West Africa Divided Over Reasons to Adopt ‘ECO’ Currency

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In this article, we will be revealing the main reasons behind ECOWAS ‘ECO’ currency extension…yet again. After over thirty years of constant deliberation, West Africa is still divided over reasons to adopt ‘ECO’ currency. Here are a few reasons why;

Requirements to adopt ‘ECO’ currency not Met

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It is true that a lot of countries have not met the required 80% criteria needed to use the Eco currency. Presidency, through its Twitter handle @NGRPresident, urged all stakeholders for more time in the launch of the widely talked-about region-wide currency, The Eco.

“Nigeria’s position on the Eco currency is that the convergence criteria have not been met by majority of the countries. There has to be an extension of time on the take-off of the single currency,” @NGRPresident

It is noteworthy that, according to the Presidency and at the time of writing this article, only Togo has met the various rigorous criteria so far. ECOWAS’ economic and monetary team has set standards that will make the currency internationally and inter-continentally viable for legal tender. Here’s another reason why West Africa is divided over reasons to adopt ‘ECO’ currency.

West Africa is Divided Over the Motive Behind Adoption by Francophone Countries

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The biggest hurdle has been a slight deflection in the collective agenda, though. French-speaking member-states in the West African region majorly want this ‘Eco’ currency in order to cut monetary ties with France, their former colonial masters. Francophone countries, unlike their Anglophone counterparts e.g Ghana – who just launched new currencies, are not free to control the entire atmosphere around their economy.

English-speaking member-states, including Nigeria, vehemently critiqued this move, saying that was not the intent of creating the currency in the first place. Definitely not in line with the currency’s initiative and what it wants to achieve.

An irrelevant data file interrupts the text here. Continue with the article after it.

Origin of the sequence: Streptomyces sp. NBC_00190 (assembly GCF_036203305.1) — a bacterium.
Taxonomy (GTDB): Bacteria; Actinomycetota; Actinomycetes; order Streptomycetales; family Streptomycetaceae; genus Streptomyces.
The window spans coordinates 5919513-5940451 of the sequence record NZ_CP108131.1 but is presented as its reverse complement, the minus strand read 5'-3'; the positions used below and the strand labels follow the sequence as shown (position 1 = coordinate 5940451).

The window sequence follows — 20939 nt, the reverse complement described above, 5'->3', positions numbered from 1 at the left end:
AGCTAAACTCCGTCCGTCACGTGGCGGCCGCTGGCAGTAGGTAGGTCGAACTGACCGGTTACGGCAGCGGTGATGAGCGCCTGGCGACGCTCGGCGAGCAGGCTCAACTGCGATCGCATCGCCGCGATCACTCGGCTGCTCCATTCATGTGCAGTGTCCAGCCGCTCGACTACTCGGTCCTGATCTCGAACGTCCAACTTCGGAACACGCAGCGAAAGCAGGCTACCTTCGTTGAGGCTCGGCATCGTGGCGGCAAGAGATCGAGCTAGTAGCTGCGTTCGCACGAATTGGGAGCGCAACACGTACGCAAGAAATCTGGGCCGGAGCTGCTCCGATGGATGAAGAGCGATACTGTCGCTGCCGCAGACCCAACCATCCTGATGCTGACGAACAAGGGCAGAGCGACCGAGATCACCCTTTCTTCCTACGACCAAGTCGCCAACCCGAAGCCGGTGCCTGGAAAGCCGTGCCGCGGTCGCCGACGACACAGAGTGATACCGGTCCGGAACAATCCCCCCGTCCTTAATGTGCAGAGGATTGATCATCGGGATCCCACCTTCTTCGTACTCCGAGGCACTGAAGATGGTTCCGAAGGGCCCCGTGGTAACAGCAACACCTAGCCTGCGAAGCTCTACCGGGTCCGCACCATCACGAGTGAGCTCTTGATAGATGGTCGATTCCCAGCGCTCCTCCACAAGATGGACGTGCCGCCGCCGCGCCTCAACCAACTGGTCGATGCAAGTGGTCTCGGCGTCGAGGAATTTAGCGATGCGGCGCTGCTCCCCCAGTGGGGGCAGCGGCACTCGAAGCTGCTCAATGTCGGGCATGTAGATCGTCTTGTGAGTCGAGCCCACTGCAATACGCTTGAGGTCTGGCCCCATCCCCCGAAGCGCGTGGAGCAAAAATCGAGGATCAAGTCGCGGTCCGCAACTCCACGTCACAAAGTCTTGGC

This was highlighted by the sudden decision of the Francophone member-states consisting of Mali, Burkina Faso, Guinea-Bissau, Benin Republic, Ivory Coast, Niger, Senegal, and Togo to adopt Eco currency in 2020. Gambia, Ghana, Guinea, Liberia, and Sierra Leone all joined Nigeria to show their distaste to the sudden move, as they quickly discerned the motive.

The Minister of Finance, Nigeria, Zainab Ahmed was quoted to have said,  “While the (The West Africa Monetary Zone (WAMZ) Convergence Council) meeting applauds the decision of the francophone West African countries to the link, the meeting also noted with concern, the declaration by his Excellency, Alassane Ouattara, Chairman of the authority of the Heads of States and Governments of the West African Economy and Monetary Union on the 21st December 2019 to unilaterally rename the CFA francs as ‘eco’ by the year 2020″.

Hopefully, this is a step in the right direction, even if West Africa is still this vehemently divided over reasons to adopt ‘ECO’ currency. Now, West Africans are subtly optimistic that this issue is not being only taken more seriously, the media also has done a lot recently to cover the various moves by member-states to meet a consensus. Delay is not denial, they say. Three decades is a long time, that is how long this issue has lingered. However, we sight light at the near-end.

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